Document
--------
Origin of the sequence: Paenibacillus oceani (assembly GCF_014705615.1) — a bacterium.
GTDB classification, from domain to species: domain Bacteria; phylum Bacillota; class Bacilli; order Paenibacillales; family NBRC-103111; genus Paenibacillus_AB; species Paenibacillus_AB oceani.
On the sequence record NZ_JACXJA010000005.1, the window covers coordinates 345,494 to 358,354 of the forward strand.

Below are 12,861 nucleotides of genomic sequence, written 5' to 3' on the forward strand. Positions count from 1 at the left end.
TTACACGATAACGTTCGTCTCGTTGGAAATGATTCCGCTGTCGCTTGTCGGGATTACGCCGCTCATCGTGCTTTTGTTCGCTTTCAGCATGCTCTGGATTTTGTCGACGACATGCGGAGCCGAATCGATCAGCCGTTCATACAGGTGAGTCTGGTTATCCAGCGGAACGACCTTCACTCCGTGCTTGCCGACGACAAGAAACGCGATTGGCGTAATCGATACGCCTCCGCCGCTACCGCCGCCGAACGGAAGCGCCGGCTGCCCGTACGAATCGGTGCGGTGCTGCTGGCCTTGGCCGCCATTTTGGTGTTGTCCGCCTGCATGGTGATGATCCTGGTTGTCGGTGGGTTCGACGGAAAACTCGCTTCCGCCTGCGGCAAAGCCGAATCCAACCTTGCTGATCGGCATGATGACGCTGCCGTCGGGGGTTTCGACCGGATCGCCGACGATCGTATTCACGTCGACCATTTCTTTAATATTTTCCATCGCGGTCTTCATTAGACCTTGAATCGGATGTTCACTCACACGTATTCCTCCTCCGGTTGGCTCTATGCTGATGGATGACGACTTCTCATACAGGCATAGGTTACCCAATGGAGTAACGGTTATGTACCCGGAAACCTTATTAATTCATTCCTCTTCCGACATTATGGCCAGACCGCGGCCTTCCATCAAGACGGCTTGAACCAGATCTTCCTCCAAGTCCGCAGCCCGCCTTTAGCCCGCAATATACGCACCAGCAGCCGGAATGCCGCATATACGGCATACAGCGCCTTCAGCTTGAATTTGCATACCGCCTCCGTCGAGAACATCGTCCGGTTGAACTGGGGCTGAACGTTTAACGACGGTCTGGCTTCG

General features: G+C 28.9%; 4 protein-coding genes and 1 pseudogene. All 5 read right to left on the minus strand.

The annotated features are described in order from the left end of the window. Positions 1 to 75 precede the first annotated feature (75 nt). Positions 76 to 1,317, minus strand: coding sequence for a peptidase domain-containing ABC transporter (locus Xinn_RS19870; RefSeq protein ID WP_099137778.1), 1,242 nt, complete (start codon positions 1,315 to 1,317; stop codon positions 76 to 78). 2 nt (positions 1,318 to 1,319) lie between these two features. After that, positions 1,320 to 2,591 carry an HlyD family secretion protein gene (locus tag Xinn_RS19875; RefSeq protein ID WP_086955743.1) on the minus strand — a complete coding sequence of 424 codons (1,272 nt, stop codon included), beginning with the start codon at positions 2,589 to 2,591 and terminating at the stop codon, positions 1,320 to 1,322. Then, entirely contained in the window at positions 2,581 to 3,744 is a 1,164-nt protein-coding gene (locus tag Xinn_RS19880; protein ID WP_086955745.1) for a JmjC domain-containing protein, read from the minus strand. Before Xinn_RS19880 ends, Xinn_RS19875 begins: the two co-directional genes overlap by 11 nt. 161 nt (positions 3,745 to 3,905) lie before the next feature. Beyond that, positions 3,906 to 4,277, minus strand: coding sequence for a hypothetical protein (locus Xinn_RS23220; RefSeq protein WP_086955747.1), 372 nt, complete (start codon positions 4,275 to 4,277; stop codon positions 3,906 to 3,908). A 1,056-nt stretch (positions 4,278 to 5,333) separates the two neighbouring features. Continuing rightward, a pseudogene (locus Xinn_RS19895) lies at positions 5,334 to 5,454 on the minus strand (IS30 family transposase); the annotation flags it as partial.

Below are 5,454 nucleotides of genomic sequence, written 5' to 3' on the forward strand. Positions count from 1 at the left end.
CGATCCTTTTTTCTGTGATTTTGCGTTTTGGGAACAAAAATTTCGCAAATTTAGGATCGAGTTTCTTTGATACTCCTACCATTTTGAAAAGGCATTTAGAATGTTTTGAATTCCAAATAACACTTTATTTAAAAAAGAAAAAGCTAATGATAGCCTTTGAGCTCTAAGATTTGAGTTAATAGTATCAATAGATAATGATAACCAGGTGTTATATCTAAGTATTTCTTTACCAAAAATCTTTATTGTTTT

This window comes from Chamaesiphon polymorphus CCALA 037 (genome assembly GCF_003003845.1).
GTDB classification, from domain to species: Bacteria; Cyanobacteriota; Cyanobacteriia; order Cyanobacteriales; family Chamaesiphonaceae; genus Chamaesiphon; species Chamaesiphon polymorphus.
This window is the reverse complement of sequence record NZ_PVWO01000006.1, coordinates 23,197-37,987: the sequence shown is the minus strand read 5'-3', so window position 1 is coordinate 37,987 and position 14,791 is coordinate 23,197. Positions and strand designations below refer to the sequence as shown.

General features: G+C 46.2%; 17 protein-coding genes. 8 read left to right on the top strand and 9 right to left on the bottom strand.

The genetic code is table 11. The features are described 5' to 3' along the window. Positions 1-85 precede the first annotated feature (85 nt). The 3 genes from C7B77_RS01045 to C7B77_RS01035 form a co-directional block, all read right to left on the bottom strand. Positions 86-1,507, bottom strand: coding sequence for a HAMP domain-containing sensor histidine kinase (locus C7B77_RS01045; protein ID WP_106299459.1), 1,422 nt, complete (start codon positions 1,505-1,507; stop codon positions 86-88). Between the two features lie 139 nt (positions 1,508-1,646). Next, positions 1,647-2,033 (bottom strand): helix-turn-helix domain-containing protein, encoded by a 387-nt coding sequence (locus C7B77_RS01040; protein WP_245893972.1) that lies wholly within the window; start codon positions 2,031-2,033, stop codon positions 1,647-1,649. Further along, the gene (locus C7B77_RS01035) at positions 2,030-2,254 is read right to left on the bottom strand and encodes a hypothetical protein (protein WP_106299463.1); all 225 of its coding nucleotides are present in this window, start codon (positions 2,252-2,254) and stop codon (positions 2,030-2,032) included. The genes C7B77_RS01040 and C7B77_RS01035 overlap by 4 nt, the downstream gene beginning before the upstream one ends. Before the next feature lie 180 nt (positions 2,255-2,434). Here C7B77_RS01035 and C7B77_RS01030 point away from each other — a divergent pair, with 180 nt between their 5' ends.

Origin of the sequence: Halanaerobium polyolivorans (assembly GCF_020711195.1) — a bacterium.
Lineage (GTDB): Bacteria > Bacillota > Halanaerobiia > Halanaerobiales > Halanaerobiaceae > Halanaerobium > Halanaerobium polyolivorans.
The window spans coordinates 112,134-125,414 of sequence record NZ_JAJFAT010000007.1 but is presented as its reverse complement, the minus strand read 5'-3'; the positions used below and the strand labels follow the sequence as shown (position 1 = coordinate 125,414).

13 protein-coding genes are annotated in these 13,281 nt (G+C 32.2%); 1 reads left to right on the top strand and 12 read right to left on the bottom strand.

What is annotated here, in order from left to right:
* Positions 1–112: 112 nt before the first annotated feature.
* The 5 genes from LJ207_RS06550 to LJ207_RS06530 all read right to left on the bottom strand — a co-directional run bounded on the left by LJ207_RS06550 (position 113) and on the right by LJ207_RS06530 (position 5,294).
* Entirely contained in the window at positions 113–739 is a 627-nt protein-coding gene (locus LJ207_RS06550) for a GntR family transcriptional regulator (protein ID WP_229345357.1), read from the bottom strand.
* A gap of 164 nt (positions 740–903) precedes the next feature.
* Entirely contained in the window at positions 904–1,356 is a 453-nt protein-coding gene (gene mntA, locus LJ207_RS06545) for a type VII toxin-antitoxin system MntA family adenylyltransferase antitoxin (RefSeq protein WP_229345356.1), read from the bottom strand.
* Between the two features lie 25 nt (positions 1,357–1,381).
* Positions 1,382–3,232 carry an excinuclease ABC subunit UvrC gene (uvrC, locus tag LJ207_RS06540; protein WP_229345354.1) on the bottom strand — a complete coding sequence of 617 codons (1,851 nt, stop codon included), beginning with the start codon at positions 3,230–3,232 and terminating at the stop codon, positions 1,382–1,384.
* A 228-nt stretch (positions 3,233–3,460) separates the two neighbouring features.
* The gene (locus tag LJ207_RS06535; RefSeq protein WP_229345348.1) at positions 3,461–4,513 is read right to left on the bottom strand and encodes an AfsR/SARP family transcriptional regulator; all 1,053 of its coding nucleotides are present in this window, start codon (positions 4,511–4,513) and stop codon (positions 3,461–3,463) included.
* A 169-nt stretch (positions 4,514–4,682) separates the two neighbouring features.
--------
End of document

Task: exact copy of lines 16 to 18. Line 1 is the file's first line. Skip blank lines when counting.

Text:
Lineage (GTDB): Bacteria > Bacillota > Halanaerobiia > Halanaerobiales > Halanaerobiaceae > Halanaerobium > Halanaerobium polyolivorans.
The window spans coordinates 112,134-125,414 of sequence record NZ_JAJFAT010000007.1 but is presented as its reverse complement, the minus strand read 5'-3'; the positions used below and the strand labels follow the sequence as shown (position 1 = coordinate 125,414).

13 protein-coding genes are annotated in these 13,281 nt (G+C 32.2%); 1 reads left to right on the top strand and 12 read right to left on the bottom strand.